Iowa basketball: A grieving Jack Nunge has inspirational return to the court for No. 3 Hawkeyes
IOWA CITY, Ia. — Twelve days after Jack Nunge got the worst news of his life, he played in a basketball game that he had been dreaming about for 53 weeks.
He scored 18 points. He brought his Iowa Hawkeye teammates out of their socially distanced chairs and onto their feet with two second-half dunks. He bought his grieving family a welcome two-hour interlude. He smiled, just a little, as he left the court at Carver-Hawkeye Arena in uniform for the first time since tearing a ligament in his knee last November.
Minutes later, Nunge corrected a reporter who asked what emotions he was feeling when he looked into the seats where his father, Mark, was once a constant presence at his basketball games.
“I knew he was watching,” Nunge said. “It didn’t matter if he was here or not.”
Mark Nunge was an emergency medicine physician who instilled in his five children a love of sports, a man whose favorite pastime was going on long runs and returning to share with his family some of the deep thoughts he had while churning through the miles.
Mark Nunge played college basketball himself, at Rochester University in New York. Jack Nunge, who grew to be 6-foot-11, said he had been wistfully thinking Thursday about the hours spent with his dad shooting baskets in the driveway.
Mark Nunge died unexpectedly Nov. 21 at age 53. Jack immediately returned to the family’s home in Newburgh, Indiana, to mourn with his mother, Beth, and his siblings, Rebecca, Jessica, Bob and Joey.
Nunge missed Iowa’s first two games of the season, but returned to Iowa City on Tuesday, then went out and had what Iowa coach Fran McCaffery described as one of the best practices he’s ever seen on Wednesday. Nunge made nine of 10 shots, McCaffery said, sprinting up and down the court and swatting away shot attempts by his teammates.
That was a precursor to what Nunge did Thursday, when he walked onto the court 4 minutes into Iowa’s game against Western Illinois and went to work, with his family looking on. Nunge missed his first two shots, but made his next eight, including a pair of 3-pointers, a jump hook, a reverse layup against two defenders and those two dunks.
Iowa, ranked third in the nation, won the game 99-58 to go to 3-0. It was the first time the Hawkeyes had scored 97 points or more in each of their first three games since 1997. All-American center Luka Garza scored 35 points in just 25 minutes to continue a dominating stretch of play never before seen from a Hawkeye basketball player.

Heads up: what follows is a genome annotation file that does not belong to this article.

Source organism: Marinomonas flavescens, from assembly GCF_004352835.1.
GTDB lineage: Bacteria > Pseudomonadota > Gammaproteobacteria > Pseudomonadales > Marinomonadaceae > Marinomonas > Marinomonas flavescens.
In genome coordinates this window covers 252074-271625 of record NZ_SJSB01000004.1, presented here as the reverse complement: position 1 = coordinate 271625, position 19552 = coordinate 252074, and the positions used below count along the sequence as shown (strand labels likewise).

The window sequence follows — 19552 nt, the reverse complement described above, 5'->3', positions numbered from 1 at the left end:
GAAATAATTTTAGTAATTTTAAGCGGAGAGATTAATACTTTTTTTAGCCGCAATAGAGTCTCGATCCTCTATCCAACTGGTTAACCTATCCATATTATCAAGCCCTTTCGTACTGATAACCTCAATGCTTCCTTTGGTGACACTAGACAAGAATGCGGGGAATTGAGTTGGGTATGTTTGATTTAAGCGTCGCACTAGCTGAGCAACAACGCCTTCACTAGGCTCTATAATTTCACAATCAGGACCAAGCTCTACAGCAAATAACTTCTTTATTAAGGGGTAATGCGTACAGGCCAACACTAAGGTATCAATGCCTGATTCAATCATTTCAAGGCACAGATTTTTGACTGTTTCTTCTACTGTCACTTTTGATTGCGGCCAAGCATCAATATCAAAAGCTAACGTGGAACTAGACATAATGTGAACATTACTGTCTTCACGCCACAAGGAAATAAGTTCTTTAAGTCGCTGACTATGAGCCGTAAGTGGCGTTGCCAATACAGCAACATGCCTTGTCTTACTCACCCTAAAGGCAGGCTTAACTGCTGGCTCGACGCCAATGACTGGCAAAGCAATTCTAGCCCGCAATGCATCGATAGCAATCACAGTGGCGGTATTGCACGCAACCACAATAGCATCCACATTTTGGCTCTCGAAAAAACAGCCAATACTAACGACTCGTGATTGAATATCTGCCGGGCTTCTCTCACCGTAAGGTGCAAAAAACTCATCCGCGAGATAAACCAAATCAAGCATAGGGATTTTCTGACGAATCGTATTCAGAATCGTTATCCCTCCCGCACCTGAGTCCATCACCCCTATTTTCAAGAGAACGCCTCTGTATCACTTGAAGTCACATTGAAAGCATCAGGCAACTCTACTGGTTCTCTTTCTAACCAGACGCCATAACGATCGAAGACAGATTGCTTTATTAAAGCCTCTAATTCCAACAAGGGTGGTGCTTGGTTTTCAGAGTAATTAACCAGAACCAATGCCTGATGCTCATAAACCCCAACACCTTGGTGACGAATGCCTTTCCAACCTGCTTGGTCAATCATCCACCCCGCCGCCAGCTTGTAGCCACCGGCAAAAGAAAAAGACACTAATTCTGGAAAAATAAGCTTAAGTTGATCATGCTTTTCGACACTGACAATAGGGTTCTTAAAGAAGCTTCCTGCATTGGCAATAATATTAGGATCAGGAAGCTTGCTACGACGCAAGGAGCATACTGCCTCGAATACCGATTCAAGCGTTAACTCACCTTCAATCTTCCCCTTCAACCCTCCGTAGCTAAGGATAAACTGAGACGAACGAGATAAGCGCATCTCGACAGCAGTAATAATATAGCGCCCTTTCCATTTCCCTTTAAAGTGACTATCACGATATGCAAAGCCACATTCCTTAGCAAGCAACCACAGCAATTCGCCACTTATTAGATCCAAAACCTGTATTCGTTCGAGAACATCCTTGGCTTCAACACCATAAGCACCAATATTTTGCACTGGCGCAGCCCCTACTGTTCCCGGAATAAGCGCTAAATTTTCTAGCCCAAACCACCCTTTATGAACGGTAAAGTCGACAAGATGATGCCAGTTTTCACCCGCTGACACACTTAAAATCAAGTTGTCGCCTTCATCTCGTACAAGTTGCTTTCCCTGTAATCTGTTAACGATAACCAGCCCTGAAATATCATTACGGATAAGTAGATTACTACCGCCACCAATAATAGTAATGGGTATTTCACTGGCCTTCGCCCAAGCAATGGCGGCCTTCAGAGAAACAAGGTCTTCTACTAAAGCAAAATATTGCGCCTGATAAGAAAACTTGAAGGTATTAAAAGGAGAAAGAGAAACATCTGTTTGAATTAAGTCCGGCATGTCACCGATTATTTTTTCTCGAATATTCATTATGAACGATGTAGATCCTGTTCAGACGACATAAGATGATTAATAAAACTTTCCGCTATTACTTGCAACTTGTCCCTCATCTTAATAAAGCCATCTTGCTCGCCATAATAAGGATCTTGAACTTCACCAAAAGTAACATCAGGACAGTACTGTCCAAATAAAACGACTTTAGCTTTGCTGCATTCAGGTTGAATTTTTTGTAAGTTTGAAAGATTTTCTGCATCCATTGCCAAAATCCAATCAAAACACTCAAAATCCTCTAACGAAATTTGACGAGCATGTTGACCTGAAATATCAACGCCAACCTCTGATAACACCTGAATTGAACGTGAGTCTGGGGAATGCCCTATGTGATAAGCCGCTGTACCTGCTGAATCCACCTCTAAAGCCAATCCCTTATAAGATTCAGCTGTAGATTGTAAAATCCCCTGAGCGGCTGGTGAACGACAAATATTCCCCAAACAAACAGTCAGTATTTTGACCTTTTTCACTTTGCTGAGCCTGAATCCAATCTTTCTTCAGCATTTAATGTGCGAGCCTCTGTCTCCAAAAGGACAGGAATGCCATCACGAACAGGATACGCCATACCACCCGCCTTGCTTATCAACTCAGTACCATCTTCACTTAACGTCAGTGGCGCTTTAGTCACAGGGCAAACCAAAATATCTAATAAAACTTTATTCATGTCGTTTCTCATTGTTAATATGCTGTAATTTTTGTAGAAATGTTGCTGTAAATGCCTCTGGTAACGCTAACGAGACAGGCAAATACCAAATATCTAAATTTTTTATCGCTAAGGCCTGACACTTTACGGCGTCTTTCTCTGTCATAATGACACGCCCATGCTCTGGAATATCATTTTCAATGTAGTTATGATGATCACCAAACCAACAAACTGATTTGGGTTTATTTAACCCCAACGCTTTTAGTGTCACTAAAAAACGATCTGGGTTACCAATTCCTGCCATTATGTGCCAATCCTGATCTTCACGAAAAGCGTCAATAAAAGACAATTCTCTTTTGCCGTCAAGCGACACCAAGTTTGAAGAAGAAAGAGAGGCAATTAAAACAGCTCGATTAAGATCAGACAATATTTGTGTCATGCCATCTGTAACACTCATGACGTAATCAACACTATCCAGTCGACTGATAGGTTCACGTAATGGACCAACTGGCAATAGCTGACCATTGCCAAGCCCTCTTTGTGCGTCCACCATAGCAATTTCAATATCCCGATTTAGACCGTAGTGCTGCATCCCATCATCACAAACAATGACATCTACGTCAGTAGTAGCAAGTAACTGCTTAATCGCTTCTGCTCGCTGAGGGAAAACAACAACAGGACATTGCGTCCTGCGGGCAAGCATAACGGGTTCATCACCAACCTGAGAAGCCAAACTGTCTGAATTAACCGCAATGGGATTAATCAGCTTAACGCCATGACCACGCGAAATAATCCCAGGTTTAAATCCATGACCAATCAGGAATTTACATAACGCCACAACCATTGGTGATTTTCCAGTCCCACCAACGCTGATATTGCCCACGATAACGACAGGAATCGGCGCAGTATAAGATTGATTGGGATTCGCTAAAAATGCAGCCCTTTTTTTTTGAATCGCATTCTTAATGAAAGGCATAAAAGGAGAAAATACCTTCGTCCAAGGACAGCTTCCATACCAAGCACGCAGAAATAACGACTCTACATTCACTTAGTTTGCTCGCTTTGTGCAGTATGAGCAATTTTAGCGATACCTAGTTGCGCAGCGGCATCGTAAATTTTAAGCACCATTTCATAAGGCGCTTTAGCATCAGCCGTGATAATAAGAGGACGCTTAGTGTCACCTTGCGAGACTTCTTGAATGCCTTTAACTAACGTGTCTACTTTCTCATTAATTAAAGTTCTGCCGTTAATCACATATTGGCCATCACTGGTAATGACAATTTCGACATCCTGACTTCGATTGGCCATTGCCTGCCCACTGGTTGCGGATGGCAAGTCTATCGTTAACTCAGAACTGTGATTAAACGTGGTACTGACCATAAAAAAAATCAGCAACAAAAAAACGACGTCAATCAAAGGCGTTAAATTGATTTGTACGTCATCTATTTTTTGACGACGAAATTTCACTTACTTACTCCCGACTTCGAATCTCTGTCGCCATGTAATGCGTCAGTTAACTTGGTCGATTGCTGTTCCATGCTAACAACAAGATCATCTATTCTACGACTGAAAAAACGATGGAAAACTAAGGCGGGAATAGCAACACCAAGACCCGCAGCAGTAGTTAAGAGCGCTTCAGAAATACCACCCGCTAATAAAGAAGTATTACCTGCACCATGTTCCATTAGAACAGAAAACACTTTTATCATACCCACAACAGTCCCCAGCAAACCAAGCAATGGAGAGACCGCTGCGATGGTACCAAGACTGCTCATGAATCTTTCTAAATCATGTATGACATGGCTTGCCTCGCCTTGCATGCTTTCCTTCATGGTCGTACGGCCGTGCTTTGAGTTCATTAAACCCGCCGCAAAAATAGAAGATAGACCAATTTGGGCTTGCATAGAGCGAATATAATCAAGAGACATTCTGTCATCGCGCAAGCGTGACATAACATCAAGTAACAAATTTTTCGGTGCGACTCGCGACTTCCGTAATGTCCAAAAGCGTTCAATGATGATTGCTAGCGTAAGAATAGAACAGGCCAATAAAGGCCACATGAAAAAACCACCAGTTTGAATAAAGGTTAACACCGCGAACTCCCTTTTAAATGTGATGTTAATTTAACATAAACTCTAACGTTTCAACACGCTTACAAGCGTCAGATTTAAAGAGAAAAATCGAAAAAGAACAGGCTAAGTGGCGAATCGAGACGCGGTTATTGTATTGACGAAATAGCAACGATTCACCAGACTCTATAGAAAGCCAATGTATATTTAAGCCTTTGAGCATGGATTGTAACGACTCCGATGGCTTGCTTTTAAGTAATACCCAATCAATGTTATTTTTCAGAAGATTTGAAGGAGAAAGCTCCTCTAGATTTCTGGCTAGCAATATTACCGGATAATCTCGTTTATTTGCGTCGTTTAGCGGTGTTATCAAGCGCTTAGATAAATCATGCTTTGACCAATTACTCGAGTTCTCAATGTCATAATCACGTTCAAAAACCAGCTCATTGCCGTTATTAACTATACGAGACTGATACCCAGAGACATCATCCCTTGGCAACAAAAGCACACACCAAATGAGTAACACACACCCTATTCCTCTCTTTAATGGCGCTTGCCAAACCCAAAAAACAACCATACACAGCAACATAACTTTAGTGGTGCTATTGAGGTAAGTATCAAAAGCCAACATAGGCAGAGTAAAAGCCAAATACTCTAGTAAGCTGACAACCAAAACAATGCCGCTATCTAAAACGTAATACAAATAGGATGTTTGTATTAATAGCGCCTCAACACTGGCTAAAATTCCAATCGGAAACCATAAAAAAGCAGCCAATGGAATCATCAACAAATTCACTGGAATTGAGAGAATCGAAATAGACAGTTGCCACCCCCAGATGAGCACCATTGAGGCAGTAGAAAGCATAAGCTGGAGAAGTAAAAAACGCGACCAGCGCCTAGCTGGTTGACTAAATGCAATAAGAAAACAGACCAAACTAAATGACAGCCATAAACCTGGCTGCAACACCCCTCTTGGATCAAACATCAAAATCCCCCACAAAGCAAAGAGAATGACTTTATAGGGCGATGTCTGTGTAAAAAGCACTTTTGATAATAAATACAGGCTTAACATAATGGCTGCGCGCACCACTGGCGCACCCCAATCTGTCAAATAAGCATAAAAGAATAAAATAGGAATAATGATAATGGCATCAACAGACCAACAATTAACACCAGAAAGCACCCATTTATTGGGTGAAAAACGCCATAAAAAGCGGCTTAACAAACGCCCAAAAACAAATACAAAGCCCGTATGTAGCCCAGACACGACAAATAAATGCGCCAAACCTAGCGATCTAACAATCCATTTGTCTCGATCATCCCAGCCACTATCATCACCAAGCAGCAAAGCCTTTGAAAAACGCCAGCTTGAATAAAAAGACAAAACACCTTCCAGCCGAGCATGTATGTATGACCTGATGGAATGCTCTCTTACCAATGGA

Still, the night belonged to Nunge.
McCaffery called it “amazing.”
Garza, who was Nunge’s roommate when they arrived together as freshmen three years ago, said: “It was incredible. His strength is so inspiring.”
McCaffery and Garza both rattled off a list of things that Nunge does well on a basketball court, ways that he will elevate a team that figures to be in contention for Big Ten Conference and national championships.
For McCaffery, that includes contesting opponents’ shots, rebounding in traffic, scoring on the low block and from the 3-point arc. Nunge is Iowa’s only other experienced post player besides Garza. He entered the game Thursday playing alongside Garza in a big lineup that will put pressure on every team Iowa faces. But he also spelled Garza at times, taking over at center so that the Hawkeyes’ most important player could get some needed rest.
“He’s playing with confidence because he knows how to play and he has a complete skill set,” McCaffery said of Nunge.
Added Garza: “A lot of teams got lucky last year when he got hurt. … We’re a whole different group with him on the floor.”
Nunge said the support he got from his teammates, starting with a message they sent him the instant they were notified of his father’s passing, has made a heart-wrenching situation more bearable. The team gathered last Wednesday, hours before the season-opener, to watch Mark Nunge’s funeral online.
“It’s just kind of an insane situation,” said Nunge, who had spoken with his father at length the night before his death.
McCaffery gave Nunge instructions to take as much time away from basketball as he felt he needed, that his first duty was to be strong for his family. Nunge was in Indiana for 10 days. He came back to Iowa because he felt playing in a basketball game could provide some normalcy for everyone.
“I think being able to play a game, give them a distraction for a night, that was really good for my family,” Nunge said.
Nunge said his father loved the Hawkeyes — he once worked at the university teaching medical students — and was always proud to watch his son compete for Iowa. Jack Nunge said he could feel that pride again Thursday.
“He’s watching from up above,” Nunge said.
“He doesn’t have to worry about work. He can just focus on the game, and watching me play is something that I feel good about.”
Iowa next hosts North Carolina at 6:30 p.m. Tuesday.
Mark Emmert covers the Iowa Hawkeyes for the Register. Reach him at email@example.com or 319-339-7367. Follow him on Twitter at @MarkEmmert.